Following voters’ resounding defeat of a regional transportation sales tax in 2012, chastened state lawmakers have been leery of proposing any sweeping solutions to address Georgia’s traffic woes.
But fears that Georgia is falling further and further behind on making transportation upgrades that attract jobs have finally set in motion work on a “Plan B.” That work will start in earnest Tuesday, when a legislative study committee meets for the first time to come up with a long-term plan to maintain and expand the state’s network of roads, bridges and transit systems.
Following a series of meetings between now and the end of October, the committee is expected to make recommendations in November. The recommendations will likely be a springboard for legislation for the 2015 session of the General Assembly starting in January.
Georgia ranks second-to-last among the states in per capita spending on transportation and sets aside very little funding for mass transit. As every metro Atlanta commuter knows, congestion on the region’s interstates and surface streets seems to worsen with each passing day.
“What we’re really talking about is economic development and jobs,” said Michael Sullivan, president of the American Council of Engineering Companies of Georgia and chairman of the Georgia Transportation Alliance, who will speak to the committee. “It’s Georgia’s opportunity to be competitive against neighboring states. And probably one of the biggest challenges we face when we are trying to attract new employers to Georgia is traffic congestion in metro Atlanta.”
Recommended for you
Recommended for you
Recommended for you
Georgia relies on the federal government for about two-thirds of the money it spends on road and bridge construction projects. Yet federal funding has become increasingly uncertain as Congress has failed to pass a long-term transportation funding bill.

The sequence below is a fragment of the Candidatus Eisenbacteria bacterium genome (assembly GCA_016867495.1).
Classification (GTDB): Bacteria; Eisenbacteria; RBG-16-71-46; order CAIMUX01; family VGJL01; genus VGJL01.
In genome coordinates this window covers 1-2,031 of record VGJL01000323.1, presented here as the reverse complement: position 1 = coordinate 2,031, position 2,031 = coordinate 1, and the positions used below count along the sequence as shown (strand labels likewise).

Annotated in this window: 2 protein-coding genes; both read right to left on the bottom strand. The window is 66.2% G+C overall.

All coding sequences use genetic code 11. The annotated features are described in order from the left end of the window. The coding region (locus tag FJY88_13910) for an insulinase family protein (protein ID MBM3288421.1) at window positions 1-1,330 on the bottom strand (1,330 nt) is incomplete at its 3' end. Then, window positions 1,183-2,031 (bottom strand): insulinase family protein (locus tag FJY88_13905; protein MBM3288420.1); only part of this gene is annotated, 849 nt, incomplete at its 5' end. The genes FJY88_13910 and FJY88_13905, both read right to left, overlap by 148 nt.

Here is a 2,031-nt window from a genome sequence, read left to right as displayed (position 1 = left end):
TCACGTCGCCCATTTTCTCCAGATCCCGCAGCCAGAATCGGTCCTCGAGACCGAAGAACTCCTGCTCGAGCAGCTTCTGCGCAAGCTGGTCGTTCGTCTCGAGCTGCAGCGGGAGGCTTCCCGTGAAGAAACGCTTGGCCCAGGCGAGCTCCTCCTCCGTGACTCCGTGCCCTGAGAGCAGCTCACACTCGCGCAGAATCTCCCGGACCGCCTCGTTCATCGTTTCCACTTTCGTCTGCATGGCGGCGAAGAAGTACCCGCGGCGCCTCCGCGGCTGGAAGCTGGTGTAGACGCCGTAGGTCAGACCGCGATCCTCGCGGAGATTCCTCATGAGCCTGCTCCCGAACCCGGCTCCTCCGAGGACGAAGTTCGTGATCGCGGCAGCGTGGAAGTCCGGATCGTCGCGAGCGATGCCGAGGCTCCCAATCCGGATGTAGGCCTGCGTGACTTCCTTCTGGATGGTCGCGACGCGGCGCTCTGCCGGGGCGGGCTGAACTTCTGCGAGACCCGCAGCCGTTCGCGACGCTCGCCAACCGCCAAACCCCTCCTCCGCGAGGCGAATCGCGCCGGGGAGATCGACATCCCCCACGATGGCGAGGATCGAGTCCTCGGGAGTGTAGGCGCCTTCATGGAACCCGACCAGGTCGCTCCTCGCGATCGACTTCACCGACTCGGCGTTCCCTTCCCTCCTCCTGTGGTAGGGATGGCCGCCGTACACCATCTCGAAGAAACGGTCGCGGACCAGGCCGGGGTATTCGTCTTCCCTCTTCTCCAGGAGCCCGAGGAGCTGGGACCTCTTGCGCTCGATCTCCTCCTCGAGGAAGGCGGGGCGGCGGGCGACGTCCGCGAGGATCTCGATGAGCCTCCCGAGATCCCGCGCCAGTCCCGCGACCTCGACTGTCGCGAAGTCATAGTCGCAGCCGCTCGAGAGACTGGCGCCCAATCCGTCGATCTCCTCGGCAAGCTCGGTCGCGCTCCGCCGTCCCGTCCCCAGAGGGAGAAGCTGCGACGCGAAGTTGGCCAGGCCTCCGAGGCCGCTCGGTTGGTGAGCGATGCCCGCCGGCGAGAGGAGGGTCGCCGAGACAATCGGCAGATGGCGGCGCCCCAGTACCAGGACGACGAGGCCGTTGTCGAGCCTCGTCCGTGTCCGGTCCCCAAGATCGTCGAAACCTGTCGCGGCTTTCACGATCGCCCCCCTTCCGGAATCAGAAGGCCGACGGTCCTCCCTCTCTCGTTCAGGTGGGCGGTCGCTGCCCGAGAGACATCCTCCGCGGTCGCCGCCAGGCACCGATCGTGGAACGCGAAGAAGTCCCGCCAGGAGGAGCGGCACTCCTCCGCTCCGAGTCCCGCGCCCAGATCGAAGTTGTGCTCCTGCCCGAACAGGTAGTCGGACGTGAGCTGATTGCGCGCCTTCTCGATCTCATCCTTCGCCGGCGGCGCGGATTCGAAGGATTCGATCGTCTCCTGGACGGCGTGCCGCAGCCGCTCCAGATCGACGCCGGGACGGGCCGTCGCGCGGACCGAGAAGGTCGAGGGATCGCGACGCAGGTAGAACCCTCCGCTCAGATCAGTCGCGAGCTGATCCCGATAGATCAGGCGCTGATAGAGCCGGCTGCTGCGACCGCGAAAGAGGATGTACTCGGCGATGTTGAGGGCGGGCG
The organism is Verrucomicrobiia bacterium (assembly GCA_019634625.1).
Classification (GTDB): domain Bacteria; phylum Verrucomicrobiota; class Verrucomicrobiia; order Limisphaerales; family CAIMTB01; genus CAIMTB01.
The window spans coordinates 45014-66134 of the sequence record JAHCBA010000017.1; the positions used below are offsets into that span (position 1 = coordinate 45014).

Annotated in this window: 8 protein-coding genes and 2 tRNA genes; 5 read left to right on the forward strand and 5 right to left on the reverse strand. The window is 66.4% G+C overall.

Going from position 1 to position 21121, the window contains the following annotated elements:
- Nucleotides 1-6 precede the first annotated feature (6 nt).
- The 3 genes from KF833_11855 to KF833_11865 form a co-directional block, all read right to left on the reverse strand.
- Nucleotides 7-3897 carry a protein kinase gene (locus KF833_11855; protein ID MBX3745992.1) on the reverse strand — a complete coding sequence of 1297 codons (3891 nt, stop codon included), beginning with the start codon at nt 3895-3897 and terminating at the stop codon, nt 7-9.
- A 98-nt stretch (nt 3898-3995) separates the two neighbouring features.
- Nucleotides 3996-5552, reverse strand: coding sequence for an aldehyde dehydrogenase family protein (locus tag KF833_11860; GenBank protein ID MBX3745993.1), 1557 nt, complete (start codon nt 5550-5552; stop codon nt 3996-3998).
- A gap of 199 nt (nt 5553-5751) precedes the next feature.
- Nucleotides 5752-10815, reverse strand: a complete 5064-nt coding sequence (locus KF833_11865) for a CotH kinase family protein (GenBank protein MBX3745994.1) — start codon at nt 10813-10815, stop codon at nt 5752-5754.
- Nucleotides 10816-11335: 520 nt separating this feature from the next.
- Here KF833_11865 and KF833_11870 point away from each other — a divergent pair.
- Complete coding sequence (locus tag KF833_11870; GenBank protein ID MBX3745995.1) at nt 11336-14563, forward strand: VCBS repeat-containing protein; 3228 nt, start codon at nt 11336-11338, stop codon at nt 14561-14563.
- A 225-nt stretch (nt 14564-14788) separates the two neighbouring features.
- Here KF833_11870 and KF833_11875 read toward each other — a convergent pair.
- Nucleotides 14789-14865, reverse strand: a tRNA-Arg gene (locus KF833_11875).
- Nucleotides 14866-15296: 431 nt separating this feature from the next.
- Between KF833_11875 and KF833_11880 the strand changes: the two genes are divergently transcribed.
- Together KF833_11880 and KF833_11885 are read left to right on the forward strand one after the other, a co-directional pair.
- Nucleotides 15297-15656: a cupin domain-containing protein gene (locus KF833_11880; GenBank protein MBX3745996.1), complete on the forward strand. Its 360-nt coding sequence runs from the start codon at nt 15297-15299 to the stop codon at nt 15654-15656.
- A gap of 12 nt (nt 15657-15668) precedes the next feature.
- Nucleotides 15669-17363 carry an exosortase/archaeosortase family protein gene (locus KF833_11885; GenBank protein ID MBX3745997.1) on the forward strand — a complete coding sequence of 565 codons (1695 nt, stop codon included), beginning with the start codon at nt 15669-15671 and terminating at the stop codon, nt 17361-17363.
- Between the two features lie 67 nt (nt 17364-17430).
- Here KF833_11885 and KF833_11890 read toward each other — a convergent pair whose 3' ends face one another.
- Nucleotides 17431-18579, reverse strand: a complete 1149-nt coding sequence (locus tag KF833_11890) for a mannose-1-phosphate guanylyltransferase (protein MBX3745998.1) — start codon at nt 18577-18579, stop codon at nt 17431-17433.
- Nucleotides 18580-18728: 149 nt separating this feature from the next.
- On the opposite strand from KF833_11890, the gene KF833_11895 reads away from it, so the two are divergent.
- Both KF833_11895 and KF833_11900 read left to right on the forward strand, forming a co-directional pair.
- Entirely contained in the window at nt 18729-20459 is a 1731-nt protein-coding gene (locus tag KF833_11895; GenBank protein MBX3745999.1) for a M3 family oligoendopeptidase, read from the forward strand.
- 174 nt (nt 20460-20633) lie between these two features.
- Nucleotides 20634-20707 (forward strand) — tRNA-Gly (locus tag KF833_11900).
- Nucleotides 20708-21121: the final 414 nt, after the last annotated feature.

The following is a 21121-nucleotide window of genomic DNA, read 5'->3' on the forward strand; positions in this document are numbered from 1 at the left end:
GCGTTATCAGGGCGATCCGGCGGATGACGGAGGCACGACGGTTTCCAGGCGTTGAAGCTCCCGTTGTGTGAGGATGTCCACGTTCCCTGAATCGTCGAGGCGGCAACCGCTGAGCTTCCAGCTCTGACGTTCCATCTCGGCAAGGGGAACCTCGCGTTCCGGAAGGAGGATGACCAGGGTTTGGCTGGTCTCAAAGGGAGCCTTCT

One idea to generate more in-state revenue for transportation projects is to claw back the fourth penny of Georgia’s 4-cents-per-gallon motor fuel sales tax. That penny adds up to about $180 million a year, but it currently goes into the general fund to be spent elsewhere.
The proposed switch is popular with conservatives.
“The fourth penny is an obvious one we all want to talk about,” said state Sen. Steve Gooch, R-Blue Ridge, who chairs the Senate Transportation Committee and is co-chair of the study committee. “We want to see what the impact would be to our state budget if we roll that back into transportation like we think it should be.”
That’s one reason why the appropriations chairmen for the state House and Senate are on the study committee, Gooch said.
Another avenue lawmakers will explore is giving counties more flexibility to raise a local sales tax to fund transportation. For example, letting two or more counties join forces to pass a transportation sales tax for specific projects they consider a priority. Lawmakers have also proposed allowing counties to pass a transportation sales tax that is a fraction of a cent per dollar rather than a whole penny.
The committee will look at ideas that other states are trying, too, said state Rep. Jay Roberts, R-Ocilla, who co-chairs the study committee and heads the House Transportation committee.
For example, Virginia nixed its state gas tax at the pump and replaced it with a wholesale tax of 3.5 percent on gasoline and 6 percent on diesel, along with an increase in the state’s general sales tax.
Oregon still collects a gas tax, but it’s moving toward a system where residents pay a “road user charge” based on the number of miles they drive.
State lawmakers will probably endorse several options to raise transportation funds rather than backing a single solution. That was one of the complaints about the failed regional transportation sales tax (or T-SPLOST), said former state Rep. Ed Lindsey of Buckhead, a civilian appointee to the study committee.
Some, like Gooch, say highways and bridges must be the focus of the state’s funding efforts. Others, like Lindsey, say funding for mass transportation needs to be in the mix, too.
Former U.S. Transportation Secretary Ray LaHood, who will speak to the committee Tuesday, said state leaders should strive to fund both.
“Georgians are experiencing a great deal of congestion,” LaHood said. “And I think the leaders really have to look at the idea that in order to relieve congestion, you have to provide many different modes of transportation.”